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 Question about possible ADPCM streaming 
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Joined: Sun Mar 08, 2009 7:24 pm
Posts: 103
If I understand the way Maxmod works, ADPCM cannot be streamed because streaming uses a ring-buffer, which would interfere with how ADPCM audio is played (which is having an initial sample and table index, followed by 4-bit values that contribute to the decoding process to 16-bit samples).

My question is when looping ADPCM audio, is the SAD actually reloaded, or does that value become stored internally? I ask this because if the SAD does get reloaded from that point in memory, would changing that affect the resulting ADPCM audio? If so, then maybe we could get ADPCM streaming working with this idea I have. Instead of having the ADPCM audio as one single entity (with one header + data), make the ADPCM audio split into multiple entities (each with their own header + data), concatenated together in a sequence, and make the length of each equal to the buffer length to be used for the stream? I would assume that Maxmod would have to compensate for that initial sample/index since it isn't the same size as the individual compressed data that follows.

Of course, this type of format would be different from what the normal ADPCM format for the DS is stored as.


Mon Jul 16, 2012 8:56 pm
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Joined: Sun Mar 08, 2009 7:24 pm
Posts: 103
Well, I decided that if I wanted to see if it were possible, then I'd try it myself. I looked into the IMA-ADPCM format specifically used by Microsoft in their WAVE format, and I found something quite convenient. The format that Microsoft IMA-ADPCM data is stored is based on sequential block chunks, each having a header and data, which exactly matches with the design the NDS works with. If the buffer were the length of these static-sized chunks, then the function that streamed in data could simply copy the data in. So, working with Mono ADPCM streaming, I messed with the maxmod source code, arranged the way the channel is initialized with that format (setting loop point 1 word from beginning as instructed by GBATek, as well as using the chunk size), compiled, and gave it a try.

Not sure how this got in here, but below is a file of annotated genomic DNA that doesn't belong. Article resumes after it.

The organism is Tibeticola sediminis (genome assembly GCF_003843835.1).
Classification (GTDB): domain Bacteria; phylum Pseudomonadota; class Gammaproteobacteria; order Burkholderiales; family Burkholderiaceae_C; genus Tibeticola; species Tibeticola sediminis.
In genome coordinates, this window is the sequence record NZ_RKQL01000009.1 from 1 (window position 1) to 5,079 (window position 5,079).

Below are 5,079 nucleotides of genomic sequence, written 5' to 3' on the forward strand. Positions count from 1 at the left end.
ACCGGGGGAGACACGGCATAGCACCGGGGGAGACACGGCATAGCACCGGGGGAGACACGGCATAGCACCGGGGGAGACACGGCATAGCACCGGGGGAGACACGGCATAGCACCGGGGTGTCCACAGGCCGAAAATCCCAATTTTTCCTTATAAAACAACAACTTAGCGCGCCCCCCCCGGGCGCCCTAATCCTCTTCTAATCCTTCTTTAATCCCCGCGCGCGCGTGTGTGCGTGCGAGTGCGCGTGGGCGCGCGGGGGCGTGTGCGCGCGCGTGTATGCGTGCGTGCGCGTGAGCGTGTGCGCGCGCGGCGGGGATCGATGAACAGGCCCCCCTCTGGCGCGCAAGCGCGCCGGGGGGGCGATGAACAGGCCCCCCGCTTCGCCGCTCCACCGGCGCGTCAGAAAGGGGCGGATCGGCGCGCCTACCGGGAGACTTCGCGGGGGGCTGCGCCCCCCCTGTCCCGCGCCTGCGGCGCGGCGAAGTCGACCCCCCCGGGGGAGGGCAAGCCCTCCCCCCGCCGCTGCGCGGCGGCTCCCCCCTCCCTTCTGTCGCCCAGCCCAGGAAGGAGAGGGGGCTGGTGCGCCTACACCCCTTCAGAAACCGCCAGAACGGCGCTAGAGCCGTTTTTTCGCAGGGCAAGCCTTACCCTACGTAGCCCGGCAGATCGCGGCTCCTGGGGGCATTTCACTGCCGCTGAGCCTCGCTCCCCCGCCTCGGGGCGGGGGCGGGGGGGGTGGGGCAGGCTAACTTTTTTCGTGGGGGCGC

The result? Well, I can't say if it is truly working, because I'm not getting the same result from both emulators and hardware, the former sounding like it's working better. With the emulator (DeSmuME), I can hear it along with popping and such one would get if timing is not correct for both playback and emulator inconsistencies. On hardware, the audio is extremely faint, full of static, yet I can make out some of the audio. I uploaded my compiled version here on MediaFire (23MB). The audio is Track 15 from MDK2 (4min 4sec length). Pressing B (or do nothing when it is loaded) plays back the 16bit stereo PCM version (20.5MB). Pressing A plays back the IMA-ADPCM mono version (2.58MB). No, the ADPCM version is not fully loaded into RAM. It is streamed just like the PCM version. Again, you can hear it on an emulator, but not really on hardware.

One annoying error that has keep creeping up is "invalid offset, value too big (...)", which if I interpret it correctly, is that it has reached its limit for how much code can exist. I had to comment out some sections that I wouldn't be using at the time (8bit audio, for instance) just so I could keep working on this one part. Is there a way around that?


Wed Jul 18, 2012 7:08 pm
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Joined: Sun Mar 08, 2009 7:24 pm
Posts: 103
An update.

I have stereo ADPCM streaming working. I tweaked the asm code and stream-loading code, so the audio should be a bit more fluid. Clicks and popping that remain are probably due to timing issues when dealing with the format ADPCM is enclosed in ('1' 32-bit header + 'n' 4-bit data samples in sequential blocks instead of just 'n' 8-bit/16-bit data samples). As before, it works to this extend in emulators, but not in hardware. However, after getting stereo adpcm streaming working, I listened in, and it seemed that the volume is just really low. Not sure why it is doing that on hardware. I initially suspected that it could be due to the header being stored and re-used during looping instead of reloaded each loop (as my test audio starts off quiet), but after testing the same audio, and forcing the first couple of block headers to full blast (0x7FFF), the audio started from being soft to initially being loud for a split second before being quiet again. That, plus I would imagine that if it didn't reload and instead re-used what it stored, the audio itself would be garbled, but I could hear the audio as it would be if it were quiet.

Link to newer binary here.


Thu Jul 19, 2012 5:34 am
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